Turrets are interesting. They can look crazy, with one basically being a fish. Yea, really. The main stat featured on this weapon-mounting part is the rotation speed. I bought a turret with good armor without consulting the turn radius. This left me with a turret that turns a bit slower than I like, but some extra armor. Since I use a minguns a lot, this can cause some issues with my accuracy, leaving my turret to catch up with my own mouse speed. Luckily, I can use the momentum of my tank to turn my body and level my weapon quicker, due to my hover pads. Support parts will also find their home here on either side of the main weapon, and sometimes above. Did I mention the ability to have multiple weapons? My new turret also let me attach a secondary weapon, but you don’t fire simultaneously. You have to select the fire mode. Turrets also affect mass and armor and are currently 4GC.
Support modules have a wide range of uses that let you customize how you will fight with your tank. You can get wings for a smoother landing, anti-gravity for a little speed-boost, lawnmower fans for that hover effect; if you have an urge or proclivity, the support modules will be able to serve it. These babies attach to your turret and add a little something extra to the style and design of your tank. None of them add anything extra to your tank (that I could find) but that doesn’t mean they won’t later. Also, you can get training wheels, for, you know, if your tank flips alot. Support Modules tend to cost about 5GC each. Flags and decorations are another extra little piece of the game that fall into the “shits and giggles” category. You know those little red flags that the “special” kid down the street had on his bike as a kid? Were you that kid? Now you can laugh in your enemies faces as you blast them apart with your little red flag on the back. You can also add a wind-up key to the back of your tank, for some kicks or add an ice-cream cone to the top to lure in the unsuspecting. Bwah ha ha ha! That’s not an ice cream cone! It’s a 50 calibur anti-infantry round! These items vary in costs. Samurai flag? 100GC, some items are only 1 or 2 GC, though.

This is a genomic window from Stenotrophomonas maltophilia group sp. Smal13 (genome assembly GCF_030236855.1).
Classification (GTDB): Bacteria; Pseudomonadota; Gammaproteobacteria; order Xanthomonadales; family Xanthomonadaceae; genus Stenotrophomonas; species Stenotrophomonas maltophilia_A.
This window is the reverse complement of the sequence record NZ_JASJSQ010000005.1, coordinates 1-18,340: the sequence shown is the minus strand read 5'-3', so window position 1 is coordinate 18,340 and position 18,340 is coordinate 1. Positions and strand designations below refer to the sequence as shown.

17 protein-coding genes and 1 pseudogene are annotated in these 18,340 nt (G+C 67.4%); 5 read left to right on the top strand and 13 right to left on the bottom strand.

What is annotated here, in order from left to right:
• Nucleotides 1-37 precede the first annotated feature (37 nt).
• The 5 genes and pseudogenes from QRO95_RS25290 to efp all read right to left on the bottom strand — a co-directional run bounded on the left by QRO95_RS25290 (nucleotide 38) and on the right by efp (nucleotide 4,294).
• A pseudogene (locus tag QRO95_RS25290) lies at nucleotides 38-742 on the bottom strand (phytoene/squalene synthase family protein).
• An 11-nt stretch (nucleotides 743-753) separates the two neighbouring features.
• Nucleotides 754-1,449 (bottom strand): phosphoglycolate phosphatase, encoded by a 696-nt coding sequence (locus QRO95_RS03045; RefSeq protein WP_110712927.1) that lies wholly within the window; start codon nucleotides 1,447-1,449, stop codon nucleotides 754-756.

Finally, we come to my favorite part of the game: your weaponry. I after some experimentation, I have found that I am deadly with the miniguns. When I installed my hoverpads, though, it made it tougher to aim with my guns and I had to change over to something explosive with higher damage. But the hoverpads made it easier to compensate for the lower rotation speed of my turret by fishtailing out of sharp turns. Of course, the turn speed on my turret was still a bit inhibiting, but I could mount a secondary weapon that could let me vary my attack strategy on the fly. Maybe get a shotgun attachment to supplement my minigun for when I close in on enemies? I never got a really good chance to experiment with a lot of the other parts, but I was only playing for about 3 hours. In that time I got enough GC to buy 1 new propulsion system, 2 new guns and 1 new turret.